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Top Names That Mean Woman

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MadelynHeart

  • Origin:

    Variation of Madeline
  • Meaning:

    "woman from Magdala or high tower"
  • Description:

    Madelyn is the most popular current spelling of this stylish name -- Madeline is the second most used -- but we prefer the least popular and most authentic French version, Madeleine. The advantage of Madelyn: It does clarify pronunciation and may be the best choice if you definitely want that last syllable pronounced as "lynn".

MadelineHeart

  • Origin:

    English variation of Magdalen
  • Meaning:

    "high tower or woman from Magdala"
  • Description:

    This lovely name with a soft and delicate image is an old-fashioned favorite that returned to favor in the 1990's, combining a classic pedigree with a cute nickname option: Maddy.

LydiaHeart

  • Origin:

    Greek
  • Meaning:

    "woman from Lydia"
  • Description:

    Lydia is a very early place name, that of an area of Asia Minor whose inhabitants are credited with the invention of coinage and of having strong musical talent—as well as great wealth.

NorahHeart

  • Origin:

    English, Arabic
  • Meaning:

    "woman of honor, light"
  • Description:

    The skyrocketing success of singer Norah Jones brought this spelling of the name onto the pop charts in 2003. As well as being a spelling variant of Nora in English, it's also an alternative transcription of the Arabic name Nura, from Nur/Noor "light".

GenevieveHeart

  • Origin:

    English from French
  • Meaning:

    "tribe woman"
  • Description:

    Genevieve is derived from the Germanic medieval name Genovefa, or Kenowefa, which consists of the elements kuni, meaning "kin", and wefa, meaning "woman." The medieval saint Genevieve, patroness of Paris, defended the city against Attila the Hun through her rational thinking, courage and prayer.
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FreyaHeart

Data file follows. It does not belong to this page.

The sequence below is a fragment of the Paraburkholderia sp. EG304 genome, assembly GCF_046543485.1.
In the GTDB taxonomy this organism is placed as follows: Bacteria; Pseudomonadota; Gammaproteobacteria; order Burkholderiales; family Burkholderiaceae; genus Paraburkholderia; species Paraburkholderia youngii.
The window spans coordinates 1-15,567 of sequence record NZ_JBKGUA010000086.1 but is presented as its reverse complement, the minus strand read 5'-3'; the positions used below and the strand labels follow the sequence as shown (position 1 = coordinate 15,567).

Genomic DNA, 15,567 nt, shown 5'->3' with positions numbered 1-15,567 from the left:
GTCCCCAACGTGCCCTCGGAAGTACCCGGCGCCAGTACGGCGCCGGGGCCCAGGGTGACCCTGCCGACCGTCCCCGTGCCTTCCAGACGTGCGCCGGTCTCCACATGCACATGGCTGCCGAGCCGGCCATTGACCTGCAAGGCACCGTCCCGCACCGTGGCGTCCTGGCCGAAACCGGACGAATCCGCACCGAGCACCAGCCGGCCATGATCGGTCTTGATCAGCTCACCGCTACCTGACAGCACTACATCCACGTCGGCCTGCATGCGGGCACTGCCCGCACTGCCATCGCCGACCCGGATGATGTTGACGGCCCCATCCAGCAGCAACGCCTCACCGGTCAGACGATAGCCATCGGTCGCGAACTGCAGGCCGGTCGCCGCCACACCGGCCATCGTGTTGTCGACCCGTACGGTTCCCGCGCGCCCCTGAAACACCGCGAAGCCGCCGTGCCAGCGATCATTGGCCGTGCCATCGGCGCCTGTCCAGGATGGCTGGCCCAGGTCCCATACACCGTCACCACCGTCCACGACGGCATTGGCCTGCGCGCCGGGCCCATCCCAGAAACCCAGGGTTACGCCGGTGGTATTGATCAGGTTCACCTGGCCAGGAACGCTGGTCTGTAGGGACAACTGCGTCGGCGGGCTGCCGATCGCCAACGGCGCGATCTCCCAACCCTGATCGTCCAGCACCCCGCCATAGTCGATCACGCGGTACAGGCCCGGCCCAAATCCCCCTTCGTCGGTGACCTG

• Origin:

    Norse
  • Meaning:

    "a noble woman"
  • Description:

    Freya is derived from the Old Norse name Freyja, meaning "Lady, noble woman." It is the name of the Norse goddess of love, beauty, and fertility. Freya can be considered a feminization of Frey or Freyr, the name of the goddess’s brother.

FatimaHeart

  • Origin:

    Arabic
  • Meaning:

    "captivating, a woman who abstains"
  • Description:

    Even though more than a thousand Muslim-American girls are annually given this name of the daughter of Muhammad and one of the four perfect women according to the Koran, it would have problems crossing cultures.

MadeleineHeart

  • Origin:

    French variation of Magdalen
  • Meaning:

    "woman from Magdala or high tower"
  • Description:

    Madeleine is the French spelling preferred by parents who like to put the proper point on things, though the one used by the little girl who lives in the old house in Paris all covered in vines is Madeline.

CynthiaHeart

  • Origin:

    Greek
  • Meaning:

    "moon goddess or, woman from Kynthos"
  • Description:

    Cynthia is an attractive name -- in classical mythology an epithet for Artemis or Diana -- that was so overexposed in the middle of the twentieth century, along with its nickname Cindy, that it fell into a period of benign neglect, but now is ripe for reconsideration in its full form.

BarbaraHeart

  • Origin:

    Latin
  • Meaning:

    "foreign woman"
  • Description:

    If you can get the lively young Barbara Bush to replace her grandmother's white-haired image, you might discover a rhythmic classic with an interesting history. Barbara is undoubtedly among the most classic girl names starting with B.
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JudithHeart

  • Origin:

    Hebrew
  • Meaning:

    "woman from Judea"
  • Description:

    The biblical Judith, the fourth most popular name in 1940, may be getting ready for a comeback in its full, elegant, if somewhat solemn form. Many of those earlier Judiths were called Judy—some after Judy (born Frances) Garland—preferring it over their more formal proper name. Today, Judith, like Deborah, may have shaken off just enough to appeal to parents looking for a traditional, yet under-the-radar biblical name. And Jude would be a likelier nickname these days than the Judge Judy connection.
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